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If you can't explain it, you don't understand it ๐Ÿ’ก

I have a love-hate relationship with teaching and explaining things.

A confused light bulb.
On the one hand, explaining something puts me at risk of exposing that I don’t really know what I am talking about. “Better to remain silent and be thought a fool than to speak and to remove all doubt”, as the saying goes.

On the other hand, teaching is a great way to determine if you truly understand a subject. When you try to explain something, you will quickly discover any parts where your understanding is not as good as you thought.

In the inimitable words of Winnie the Pooh (A.A. Milne):

When you are a Bear of Very Little Brain, and you Think of Things, you find sometimes that a Thing which seemed very Thingish inside you is quite different when it gets out into the open and has other people looking at it.

I think the magic comes when you need to put words to things. It is quite easy to have a vague picture of something in your mind without realizing how vague it actually is. Putting things in words exposes that vagueness.1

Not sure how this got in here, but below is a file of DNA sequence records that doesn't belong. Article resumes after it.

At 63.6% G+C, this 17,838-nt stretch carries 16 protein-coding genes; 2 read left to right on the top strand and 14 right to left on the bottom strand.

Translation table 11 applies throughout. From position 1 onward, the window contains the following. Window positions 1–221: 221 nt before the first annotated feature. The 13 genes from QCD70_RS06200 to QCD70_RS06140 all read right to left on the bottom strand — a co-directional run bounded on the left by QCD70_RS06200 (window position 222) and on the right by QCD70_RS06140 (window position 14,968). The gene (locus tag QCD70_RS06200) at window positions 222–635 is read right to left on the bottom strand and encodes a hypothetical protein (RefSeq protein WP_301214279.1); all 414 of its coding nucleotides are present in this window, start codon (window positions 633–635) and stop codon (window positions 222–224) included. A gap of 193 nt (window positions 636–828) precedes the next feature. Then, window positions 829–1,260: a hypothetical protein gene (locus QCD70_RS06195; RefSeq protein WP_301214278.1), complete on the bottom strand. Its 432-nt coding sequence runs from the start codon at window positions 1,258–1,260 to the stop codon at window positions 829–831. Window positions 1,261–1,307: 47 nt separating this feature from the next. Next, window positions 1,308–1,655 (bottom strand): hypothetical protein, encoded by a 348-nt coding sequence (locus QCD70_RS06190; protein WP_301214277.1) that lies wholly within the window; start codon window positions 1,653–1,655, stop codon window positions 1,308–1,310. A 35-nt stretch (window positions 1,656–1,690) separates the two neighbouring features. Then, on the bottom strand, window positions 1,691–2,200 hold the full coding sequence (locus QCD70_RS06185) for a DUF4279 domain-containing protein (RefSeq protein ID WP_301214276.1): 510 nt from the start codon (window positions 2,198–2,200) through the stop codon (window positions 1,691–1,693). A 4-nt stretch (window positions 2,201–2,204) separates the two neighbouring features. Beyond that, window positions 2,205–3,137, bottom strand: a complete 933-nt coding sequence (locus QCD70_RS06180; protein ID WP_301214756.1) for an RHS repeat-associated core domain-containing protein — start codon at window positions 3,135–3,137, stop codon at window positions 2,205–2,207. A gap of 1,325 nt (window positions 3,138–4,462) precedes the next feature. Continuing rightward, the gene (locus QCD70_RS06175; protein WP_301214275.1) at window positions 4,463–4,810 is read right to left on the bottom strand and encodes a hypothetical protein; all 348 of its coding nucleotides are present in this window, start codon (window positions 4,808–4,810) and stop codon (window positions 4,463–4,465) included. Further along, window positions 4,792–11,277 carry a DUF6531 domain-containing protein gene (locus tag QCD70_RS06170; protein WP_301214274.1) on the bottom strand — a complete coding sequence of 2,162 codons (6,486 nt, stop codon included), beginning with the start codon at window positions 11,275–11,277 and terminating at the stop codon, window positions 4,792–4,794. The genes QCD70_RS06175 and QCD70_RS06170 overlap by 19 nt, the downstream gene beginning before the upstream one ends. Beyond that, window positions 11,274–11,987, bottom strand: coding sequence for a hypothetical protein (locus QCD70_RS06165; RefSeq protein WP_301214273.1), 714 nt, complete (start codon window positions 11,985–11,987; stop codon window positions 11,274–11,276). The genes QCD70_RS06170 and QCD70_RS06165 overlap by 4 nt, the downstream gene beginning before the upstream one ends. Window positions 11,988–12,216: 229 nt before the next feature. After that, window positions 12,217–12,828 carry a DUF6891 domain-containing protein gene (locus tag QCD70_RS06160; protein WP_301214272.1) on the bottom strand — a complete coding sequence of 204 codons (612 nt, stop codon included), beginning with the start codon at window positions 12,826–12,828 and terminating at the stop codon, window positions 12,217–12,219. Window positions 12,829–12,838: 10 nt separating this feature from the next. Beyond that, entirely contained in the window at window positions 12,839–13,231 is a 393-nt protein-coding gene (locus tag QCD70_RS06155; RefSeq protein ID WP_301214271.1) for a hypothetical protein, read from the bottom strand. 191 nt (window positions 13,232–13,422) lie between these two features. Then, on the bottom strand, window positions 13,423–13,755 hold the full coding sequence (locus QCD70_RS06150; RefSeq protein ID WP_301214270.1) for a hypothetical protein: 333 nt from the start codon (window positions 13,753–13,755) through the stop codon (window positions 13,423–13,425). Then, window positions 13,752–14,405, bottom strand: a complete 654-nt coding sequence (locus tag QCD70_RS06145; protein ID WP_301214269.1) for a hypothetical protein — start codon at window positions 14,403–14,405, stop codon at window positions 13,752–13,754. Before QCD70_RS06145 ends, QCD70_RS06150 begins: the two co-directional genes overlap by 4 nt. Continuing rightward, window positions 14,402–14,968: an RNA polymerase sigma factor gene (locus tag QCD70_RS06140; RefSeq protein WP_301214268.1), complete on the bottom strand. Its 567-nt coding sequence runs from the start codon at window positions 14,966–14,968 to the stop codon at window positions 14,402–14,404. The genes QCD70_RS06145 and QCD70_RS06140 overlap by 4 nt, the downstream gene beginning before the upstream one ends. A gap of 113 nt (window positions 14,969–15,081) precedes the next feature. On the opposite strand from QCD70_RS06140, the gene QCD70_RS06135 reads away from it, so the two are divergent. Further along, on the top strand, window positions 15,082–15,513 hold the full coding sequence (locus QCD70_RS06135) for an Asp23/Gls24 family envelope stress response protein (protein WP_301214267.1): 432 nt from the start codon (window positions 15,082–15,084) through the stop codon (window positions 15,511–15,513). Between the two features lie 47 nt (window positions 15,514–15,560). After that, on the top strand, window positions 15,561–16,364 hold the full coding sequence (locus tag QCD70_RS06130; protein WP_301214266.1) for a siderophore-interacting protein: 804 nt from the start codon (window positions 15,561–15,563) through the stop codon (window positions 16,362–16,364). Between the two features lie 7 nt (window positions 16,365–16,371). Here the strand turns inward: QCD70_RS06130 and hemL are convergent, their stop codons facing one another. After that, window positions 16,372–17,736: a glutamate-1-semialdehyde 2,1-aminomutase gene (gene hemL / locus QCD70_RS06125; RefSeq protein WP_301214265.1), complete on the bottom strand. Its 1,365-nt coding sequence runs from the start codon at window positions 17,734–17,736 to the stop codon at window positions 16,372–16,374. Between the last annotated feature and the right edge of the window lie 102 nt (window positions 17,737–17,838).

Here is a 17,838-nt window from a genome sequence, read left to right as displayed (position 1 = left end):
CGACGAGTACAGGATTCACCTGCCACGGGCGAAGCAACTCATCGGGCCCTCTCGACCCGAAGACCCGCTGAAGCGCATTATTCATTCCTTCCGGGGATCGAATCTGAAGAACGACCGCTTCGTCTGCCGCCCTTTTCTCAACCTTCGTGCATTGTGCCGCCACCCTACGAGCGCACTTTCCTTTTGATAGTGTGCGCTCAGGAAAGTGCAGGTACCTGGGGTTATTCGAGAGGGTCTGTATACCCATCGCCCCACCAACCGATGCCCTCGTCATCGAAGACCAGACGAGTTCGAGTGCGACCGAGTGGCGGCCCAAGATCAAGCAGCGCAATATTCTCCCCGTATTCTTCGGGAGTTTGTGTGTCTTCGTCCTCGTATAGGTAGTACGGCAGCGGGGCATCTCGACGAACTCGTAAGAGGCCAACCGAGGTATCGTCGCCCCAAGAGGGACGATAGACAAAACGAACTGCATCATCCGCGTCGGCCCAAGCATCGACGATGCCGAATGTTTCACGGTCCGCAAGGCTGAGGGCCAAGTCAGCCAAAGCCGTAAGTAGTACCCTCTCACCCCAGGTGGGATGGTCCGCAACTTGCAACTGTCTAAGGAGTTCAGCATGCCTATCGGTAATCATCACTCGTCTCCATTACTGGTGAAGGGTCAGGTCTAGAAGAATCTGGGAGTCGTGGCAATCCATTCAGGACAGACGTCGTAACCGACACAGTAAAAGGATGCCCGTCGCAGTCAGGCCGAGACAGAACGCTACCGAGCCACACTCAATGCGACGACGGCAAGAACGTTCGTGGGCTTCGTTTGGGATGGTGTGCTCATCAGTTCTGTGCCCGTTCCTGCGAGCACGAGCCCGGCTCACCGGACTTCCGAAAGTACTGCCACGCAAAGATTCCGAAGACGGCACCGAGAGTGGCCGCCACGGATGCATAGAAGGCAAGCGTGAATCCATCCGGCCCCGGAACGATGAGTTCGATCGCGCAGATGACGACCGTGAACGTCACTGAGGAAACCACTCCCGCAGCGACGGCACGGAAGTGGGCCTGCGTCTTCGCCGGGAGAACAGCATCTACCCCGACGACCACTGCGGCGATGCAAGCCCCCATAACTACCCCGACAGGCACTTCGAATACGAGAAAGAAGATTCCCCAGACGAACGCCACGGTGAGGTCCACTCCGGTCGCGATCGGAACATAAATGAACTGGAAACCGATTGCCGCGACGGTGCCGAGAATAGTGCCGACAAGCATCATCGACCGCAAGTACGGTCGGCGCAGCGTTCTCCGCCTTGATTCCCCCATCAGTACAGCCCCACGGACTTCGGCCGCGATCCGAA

Of course, this is not a new concept. In pedagogy, this is called learning by teaching and has been practiced since antiquity. Physicist Richard Feynman advocated explaining things in a way that a child could understand. (If you discover areas which you find hard to explain in simple terms, you know what you need to study further.) In programming, we do rubber duck debugging because articulating your problem to an inanimate object can help you find the cause.

In fact, because explaining things to others is such a good way test your understanding, I almost think it should be mandatory. If you want to do something but you cannot clearly explain what you want to do, maybe you’re not ready to start doing it?

Can you explain what you currently do to a child?

glyn : I'd add that, sometimes, it's necessary to write some throw-away code to gain understanding. This is especially the case when I am blocked in writing one or more of the above documents.

  1. Forcing me to put ideas into words is in fact the primary purpose of this blog. ↩︎